The Fiery Cross

Author: P Hana

Page 229

   

Jamie turned back toward the sea, shading his eyes with his hand as he looked toward the sinking sun.

“A monster,” he said softly. “Something less than a man—or more.”

Roger opened his mouth to reply, but found he could not. For it was a monster that shadowed his own heart with fear.

“How did the sailors see him?” Claire’s voice came from Jamie’s other side; she leaned over the rail to look around him, and the wind seized her hair and shook it out in a flying cloud, stormy as the distant sky.

“On the Gloriana?” Roger took a deep breath, a whiff of dead whale mingling with the fecund scent of the salt marsh behind. “They . . . respected him. Some of them were afraid of him.” Like me. “He had the reputation of a hard captain, but a good one. Competent. Men were willing to ship with him, because he always came safe into port, his voyages were always profitable.”

“Was he cruel?” Claire asked. A faint line showed between her brows.

“All captains are cruel sometimes, Sassenach,” Jamie said, with a slight tinge of impatience. “They need to be.”

She glanced up at him, and Roger saw her expression change, memory softening her eyes, a wry thought tightening the corner of her mouth. She laid a hand on Jamie’s arm, and he saw her knuckles whiten as she squeezed.

“You’ve never done other than you had to,” she said, so quietly that Roger could scarcely hear her. No matter; the words were plainly not meant for him. She raised her voice then, slightly. “There’s a difference between cruelty and necessity.”

“Aye,” Jamie said, half under his breath. “And a thin line, maybe, between a monster and a hero.”

102

THE BATTLE OF WYLIE’S LANDING

THE SOUND WAS CALM and flat, the surface barely ruffled by tiny wind-driven waves. And a bloody good thing, too, Roger thought, looking at his father-in-law. Jamie had his eyes open, at least, fixed on the shore with a sort of desperate intensity, as though the sight of solid land, however unreachable, might yet impart some comfort. Droplets of sweat gleamed on his upper lip, and his face was the same nacreous color as the dawn sky, but he hadn’t vomited yet.

Roger wasn’t seasick, but he felt nearly as ill as Jamie looked. Neither of them had eaten any breakfast, but he felt as though he’d swallowed a large mass of parritch, liberally garnished with carpet-tacks.

“That’s it.” Duff sat back on his oars, nodding toward the wharf ahead. It was cool on the water—almost cold at this hour—but the air was thick with moisture, and sweat ran down his face from his efforts. Peter sat silent on his own oars, dark face set in an expression indicating that he wanted nothing to do with this enterprise, and the sooner their unwelcome cargo disembarked, the better.

Wylie’s Landing seemed like a mirage, floating in a layer of mist above the water amid a thick growth of needlerush and cord grass. Marshland, clumps of stunted coastal forest, and broad stretches of open water surrounded it, under an overwhelming arch of pale gray sky. By comparison to the green enclosures of the mountains, it seemed uncomfortably exposed. At the same time, it was completely isolated, evidently miles from any other sign of human habitation.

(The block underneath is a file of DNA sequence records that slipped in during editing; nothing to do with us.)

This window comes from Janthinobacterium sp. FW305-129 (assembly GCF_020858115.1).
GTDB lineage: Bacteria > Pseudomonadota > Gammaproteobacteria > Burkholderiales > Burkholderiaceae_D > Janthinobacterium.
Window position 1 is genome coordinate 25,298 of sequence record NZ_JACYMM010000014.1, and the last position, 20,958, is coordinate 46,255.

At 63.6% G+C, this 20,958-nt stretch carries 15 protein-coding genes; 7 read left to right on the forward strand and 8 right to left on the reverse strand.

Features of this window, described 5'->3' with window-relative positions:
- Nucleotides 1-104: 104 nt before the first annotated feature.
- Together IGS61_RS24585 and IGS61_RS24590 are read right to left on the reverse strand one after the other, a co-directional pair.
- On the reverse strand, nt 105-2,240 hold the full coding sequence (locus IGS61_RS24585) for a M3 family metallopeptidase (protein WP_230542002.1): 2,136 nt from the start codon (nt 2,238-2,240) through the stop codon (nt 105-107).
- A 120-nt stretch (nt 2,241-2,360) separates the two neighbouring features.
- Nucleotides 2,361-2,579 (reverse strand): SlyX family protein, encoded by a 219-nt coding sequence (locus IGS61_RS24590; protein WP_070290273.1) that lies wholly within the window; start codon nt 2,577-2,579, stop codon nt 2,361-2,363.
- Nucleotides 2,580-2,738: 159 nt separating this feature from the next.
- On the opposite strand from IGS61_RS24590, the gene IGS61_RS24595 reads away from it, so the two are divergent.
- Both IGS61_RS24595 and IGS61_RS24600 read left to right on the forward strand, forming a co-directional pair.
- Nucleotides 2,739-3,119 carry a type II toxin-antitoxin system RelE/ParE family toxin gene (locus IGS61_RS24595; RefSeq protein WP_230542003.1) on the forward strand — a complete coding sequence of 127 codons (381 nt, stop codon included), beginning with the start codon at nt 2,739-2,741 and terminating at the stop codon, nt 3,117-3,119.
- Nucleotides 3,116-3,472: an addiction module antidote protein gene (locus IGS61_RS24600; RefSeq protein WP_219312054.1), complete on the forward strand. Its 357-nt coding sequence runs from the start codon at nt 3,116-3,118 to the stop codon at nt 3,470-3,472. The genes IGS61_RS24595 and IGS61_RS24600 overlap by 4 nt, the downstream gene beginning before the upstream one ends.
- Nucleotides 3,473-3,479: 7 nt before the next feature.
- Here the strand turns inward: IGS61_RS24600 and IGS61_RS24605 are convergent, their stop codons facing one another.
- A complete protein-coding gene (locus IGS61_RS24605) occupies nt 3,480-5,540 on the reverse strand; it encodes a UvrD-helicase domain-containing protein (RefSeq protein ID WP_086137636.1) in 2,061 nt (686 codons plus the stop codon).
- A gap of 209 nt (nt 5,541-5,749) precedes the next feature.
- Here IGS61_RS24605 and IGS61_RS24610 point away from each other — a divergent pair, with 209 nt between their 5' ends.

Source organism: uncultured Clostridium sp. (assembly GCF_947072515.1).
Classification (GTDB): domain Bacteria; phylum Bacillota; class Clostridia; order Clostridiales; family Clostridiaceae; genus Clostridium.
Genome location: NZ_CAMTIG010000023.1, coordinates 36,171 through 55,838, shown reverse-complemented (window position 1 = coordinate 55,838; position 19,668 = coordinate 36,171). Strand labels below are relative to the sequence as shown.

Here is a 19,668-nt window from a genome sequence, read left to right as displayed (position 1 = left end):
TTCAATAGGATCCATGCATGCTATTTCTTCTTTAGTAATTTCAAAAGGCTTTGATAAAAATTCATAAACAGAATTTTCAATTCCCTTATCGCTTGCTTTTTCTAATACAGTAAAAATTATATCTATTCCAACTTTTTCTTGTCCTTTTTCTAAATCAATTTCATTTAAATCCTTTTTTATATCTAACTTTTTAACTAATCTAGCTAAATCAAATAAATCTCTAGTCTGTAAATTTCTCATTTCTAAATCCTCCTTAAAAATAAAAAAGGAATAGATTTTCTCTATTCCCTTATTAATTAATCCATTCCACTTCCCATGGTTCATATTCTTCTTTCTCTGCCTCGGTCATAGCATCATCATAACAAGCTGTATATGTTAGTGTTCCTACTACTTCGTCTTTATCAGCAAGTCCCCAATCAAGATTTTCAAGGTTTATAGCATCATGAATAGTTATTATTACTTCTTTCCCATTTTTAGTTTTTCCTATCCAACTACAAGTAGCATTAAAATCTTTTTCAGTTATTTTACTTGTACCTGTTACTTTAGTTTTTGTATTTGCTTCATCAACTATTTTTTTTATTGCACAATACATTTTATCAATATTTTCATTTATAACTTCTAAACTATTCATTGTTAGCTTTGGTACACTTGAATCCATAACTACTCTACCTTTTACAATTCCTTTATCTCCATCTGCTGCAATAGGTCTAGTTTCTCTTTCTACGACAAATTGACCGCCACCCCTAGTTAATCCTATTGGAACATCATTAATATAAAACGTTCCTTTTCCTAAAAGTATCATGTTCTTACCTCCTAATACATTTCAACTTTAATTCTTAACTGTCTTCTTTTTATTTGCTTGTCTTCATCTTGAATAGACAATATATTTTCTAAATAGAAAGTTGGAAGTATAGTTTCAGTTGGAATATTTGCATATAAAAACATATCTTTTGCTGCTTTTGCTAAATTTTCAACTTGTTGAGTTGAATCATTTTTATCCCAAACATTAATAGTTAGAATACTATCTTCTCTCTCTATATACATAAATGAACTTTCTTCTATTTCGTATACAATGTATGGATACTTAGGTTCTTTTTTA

That was in part illusion; Roger knew that the plantation house was no more than a mile from the landing, but it was hidden by a dense growth of scraggy-looking forest that sprang from the marshy ground like some misshapen, dwarfish Sherwood, thick with vines and brush.

The landing itself consisted of a short wooden dock on pilings, and a collection of ramshackle sheds adjoining it, weathered to a silver-gray that seemed about to disappear into the lowering sky. A small open boat was drawn up on the shore, hull upturned. A zigzag split-rail fence enclosed a small pen beyond the sheds; Wylie must ship livestock by water now and then.

Jamie touched the cartridge box that hung at his belt, either for reassurance, or perhaps only to insure that it was still dry. His eyes went to the sky, assessing, and Roger realized with a sudden qualm that if it rained, the guns might not be dependable. Black powder clumped in the damp; more than a trace of moisture and it wouldn’t fire at all. And the last thing he wanted was to find himself facing Stephen Bonnet with a useless gun.

He is a man, no more, he repeated silently to himself. Let Bonnet swell to supernatural proportions in his mind, and he was doomed. He groped for some reassuring image, and fastened on a memory of Stephen Bonnet, seated in the head of the Gloriana, breeches puddled round his bare feet, blond-stubbled jaw slack in the morning light, his eyes half-closed in the pleasure of taking a peaceful crap.

Shit, he thought. Think of Bonnet as a monster, and it became impossible; think of him as a man, and it was worse. And yet, it had to be done.

His palms were sweating; he rubbed them on his breeks, not even bothering to try to hide it. There was a dirk on his belt, along with the pair of pistols; the sword lay in the bottom of the boat, solid in its scabbard. He thought of John Grey’s letter, and Captain Marsden’s eyes, and tasted something bitter and metallic at the back of his throat.

At Jamie’s direction, the piretta drew slowly nearer the landing, everyone on board alert for any sign of life.

“No one lives here?” Jamie asked, low-voiced, leaning over Duff’s shoulder to scan the buildings. “No slaves?”

“No,” Duff said, grunting as he pulled. “Wylie doesna use the landing sae often these days, for he’s built a new road from his house—goes inland and joins wi’ the main road toward Edenton.”

Jamie gave Duff a cynical glance.

“And if Wylie doesna use it, there are others who do, aye?”